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Month: November 2018

The Role of Jewish Americans in Comedy

The Role of Jewish Americans in Comedy

With Hanukkah right around the corner, it’s time to take a look back at how Jewish Americans shaped stand up comedy into what it is today.

Upstate New York’s Catskill Mountains in the 1930s had vacation resorts that provided an escape for many Jewish-Americans living in New York City. This area affectionately came to be known as the “Borscht Belt”.

Combined with a desire to fit into the American lifestyle and a need for a welcoming space, the Catskill resorts catered to NYC Jews as a place where one can be welcomed and entertained without a cloud of oppression hanging over one’s head.

Vaudeville shows were all the rage back then, but as comedic taste began to get more sophisticated, comedian Henny Youngman began to take the stage as a monologuest with killer one-liners that brought the house down.

The Borscht Belt in the Catskill Mountains gave Jewish Americans an opportunity to mold stand up comedy into a shape of its own.

Legendary Jewish comics like Sid Cesar, Lenny Bruce, and Joan Rivers got their start in the Catskill resorts. The Borscht Belt provided an opportunity for Jewish comics to flourish and eventually burst into the mainstream with the rise of television.

Without the roles Jewish Americans had in stand up comedy, who knows if it would even exist?

The role of Jewish Americans in stand up comedy deserves to be respected. Jews are a staple in stand up culture, and stand up is a staple in Jewish culture. Harrison Greenbaum, a Stand Up NY regular, had this to say about comedy in Jewish culture:

“Comedy likely became such a vital part of Jewish culture as Jews used it as a defense mechanism during tough times.”

Stand Up NY is proud to present Jewish comedians like Harrison Greenbaum, Elon Gold, Judah Friedlander, and Judy Gold.

This Article Written By: Will Flaherty
Follow Me on social media for an extra dose of humor:
Twitter- @WillFlah3rty
Instagram- @WillFlah3rty

Things Just Got DARK

Ahh, dark humor–everyone’s go-to for cordial conference room banter before the big meeting, or a safe ice-breaker at a meet-the-parents dinner. Yeah, no.

Dark jokes can be pretty nerve-wracking to deliver and even more-so to take in as an audience if they go wrong. Whether they’re not executed well or just miss the mark completely, everyone is left feeling all icky and mad and upset, and, I’m no expert, but I’m pretty sure that is not what you’re going for at a comedy show. You came to escape your 9-5 stress and your rent’s-due misery via laughter and booze for a mere hour or two and now this guy is on stage talking about rape with a smile on his face and everyone is skeeved out! Your date is doing that thing where they pick up their drink and sip on it and look into it for a while as if they could just disintegrate and float in there with the ice cubes until the night is over. (If a lot of your dates do this, though, maybe this scrub comic isn’t your main issue.)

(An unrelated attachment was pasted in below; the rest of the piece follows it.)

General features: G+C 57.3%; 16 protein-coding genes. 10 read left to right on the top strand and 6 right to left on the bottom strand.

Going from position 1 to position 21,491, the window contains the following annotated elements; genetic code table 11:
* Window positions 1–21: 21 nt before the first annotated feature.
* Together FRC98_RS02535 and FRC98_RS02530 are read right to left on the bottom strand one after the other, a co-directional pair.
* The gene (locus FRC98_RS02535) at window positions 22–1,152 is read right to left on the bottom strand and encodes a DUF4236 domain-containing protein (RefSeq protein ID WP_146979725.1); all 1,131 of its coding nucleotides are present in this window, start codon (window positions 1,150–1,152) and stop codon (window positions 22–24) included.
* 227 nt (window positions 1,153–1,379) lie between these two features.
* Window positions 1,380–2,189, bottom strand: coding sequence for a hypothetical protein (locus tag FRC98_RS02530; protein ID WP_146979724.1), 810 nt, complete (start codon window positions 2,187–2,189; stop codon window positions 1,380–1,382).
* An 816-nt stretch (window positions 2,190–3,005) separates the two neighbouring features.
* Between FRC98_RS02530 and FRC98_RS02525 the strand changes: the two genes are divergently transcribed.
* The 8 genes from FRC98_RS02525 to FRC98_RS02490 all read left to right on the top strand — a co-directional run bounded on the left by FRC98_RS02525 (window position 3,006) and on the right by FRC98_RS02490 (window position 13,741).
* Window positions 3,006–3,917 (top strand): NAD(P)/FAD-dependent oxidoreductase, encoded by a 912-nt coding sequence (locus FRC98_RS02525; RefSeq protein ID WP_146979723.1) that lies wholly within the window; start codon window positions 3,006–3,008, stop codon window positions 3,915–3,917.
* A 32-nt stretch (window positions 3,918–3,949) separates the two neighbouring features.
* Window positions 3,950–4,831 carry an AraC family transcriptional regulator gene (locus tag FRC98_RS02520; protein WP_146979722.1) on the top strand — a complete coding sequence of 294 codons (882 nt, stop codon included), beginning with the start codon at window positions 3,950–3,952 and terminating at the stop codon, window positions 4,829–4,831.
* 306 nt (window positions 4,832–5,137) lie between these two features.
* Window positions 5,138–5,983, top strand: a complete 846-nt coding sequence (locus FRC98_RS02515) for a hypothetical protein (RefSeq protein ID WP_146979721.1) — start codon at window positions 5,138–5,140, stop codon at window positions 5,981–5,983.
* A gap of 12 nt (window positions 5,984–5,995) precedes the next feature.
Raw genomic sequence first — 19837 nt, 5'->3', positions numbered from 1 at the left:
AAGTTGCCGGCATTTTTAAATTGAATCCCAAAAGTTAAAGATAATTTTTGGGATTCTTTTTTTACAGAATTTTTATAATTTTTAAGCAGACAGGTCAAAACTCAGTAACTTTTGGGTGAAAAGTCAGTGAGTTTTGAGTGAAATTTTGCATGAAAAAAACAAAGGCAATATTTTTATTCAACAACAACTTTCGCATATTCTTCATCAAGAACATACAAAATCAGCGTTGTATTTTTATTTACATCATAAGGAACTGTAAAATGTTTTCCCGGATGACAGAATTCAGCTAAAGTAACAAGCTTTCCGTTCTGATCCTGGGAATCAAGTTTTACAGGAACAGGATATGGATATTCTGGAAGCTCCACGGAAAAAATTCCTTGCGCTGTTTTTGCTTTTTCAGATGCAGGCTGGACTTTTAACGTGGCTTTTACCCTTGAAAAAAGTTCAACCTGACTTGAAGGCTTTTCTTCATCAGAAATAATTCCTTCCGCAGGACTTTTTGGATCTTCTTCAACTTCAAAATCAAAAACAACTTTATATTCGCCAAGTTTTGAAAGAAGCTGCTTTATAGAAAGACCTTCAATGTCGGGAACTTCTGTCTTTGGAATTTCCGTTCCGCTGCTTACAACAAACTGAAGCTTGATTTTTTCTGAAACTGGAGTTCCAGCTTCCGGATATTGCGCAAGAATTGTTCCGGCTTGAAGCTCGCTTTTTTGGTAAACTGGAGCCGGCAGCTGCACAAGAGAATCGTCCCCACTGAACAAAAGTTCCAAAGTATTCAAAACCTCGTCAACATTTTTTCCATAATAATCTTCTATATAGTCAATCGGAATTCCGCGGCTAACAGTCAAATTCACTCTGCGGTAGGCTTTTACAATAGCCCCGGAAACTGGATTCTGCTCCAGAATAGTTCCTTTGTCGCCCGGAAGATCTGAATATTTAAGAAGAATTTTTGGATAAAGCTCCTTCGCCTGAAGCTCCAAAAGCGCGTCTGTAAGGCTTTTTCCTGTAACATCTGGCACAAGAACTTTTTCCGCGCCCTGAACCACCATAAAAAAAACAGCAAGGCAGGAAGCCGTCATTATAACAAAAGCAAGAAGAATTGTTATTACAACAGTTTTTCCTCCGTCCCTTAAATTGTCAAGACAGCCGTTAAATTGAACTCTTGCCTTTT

I could sit here and break down dark comedy and its origins for you, yammering on about the Superiority Theory justified in the works of Plato, Aristotle and Hobbes (killer line-up, by the way), but the truth is that comics and audiences alike have drastically changed since people actually wrote theories! (Seriously, how does one write a theory nowadays? Are you allowed to just come up with one? Does the sculpture of just your face and neck come before or after it’s published?) Regardless, our tolerance and tastes surrounding the experiences we deem appropriate or inappropriate to joke about is always changing. In the comedy world right now, it seems like we are in the midst of a considerable shift, or at the very least a cloud of confusion, about what lines we should cross on stage or on the air, and more importantly, why we would want to.

I am very excited to put out this article, because a few of our favorite regular pros at Stand Up NY have dropped some serious knowledge and insight on the topic of dark comedy. Below you’ll find the thoughts and endeavors of JP McDade, Aaron Berg, and Geno Bisconte in their experience telling Holocaust jokes or whatever. I got a lot out of reading these and know you will, too! McDade notes some of his favorite comedians of dark comedy (I originally typed “dark comedians” but the good part of my brain said hey that cannot be a thing), Berg challenges the Too-Soon Fallacy, and Bisconte makes an interesting comparison of racist jokes to measles. Scroll down to see what the heck I’m talking about!

J.P. McDade 

Twitter: @jp_mcdade, Instagram: mcdadebaby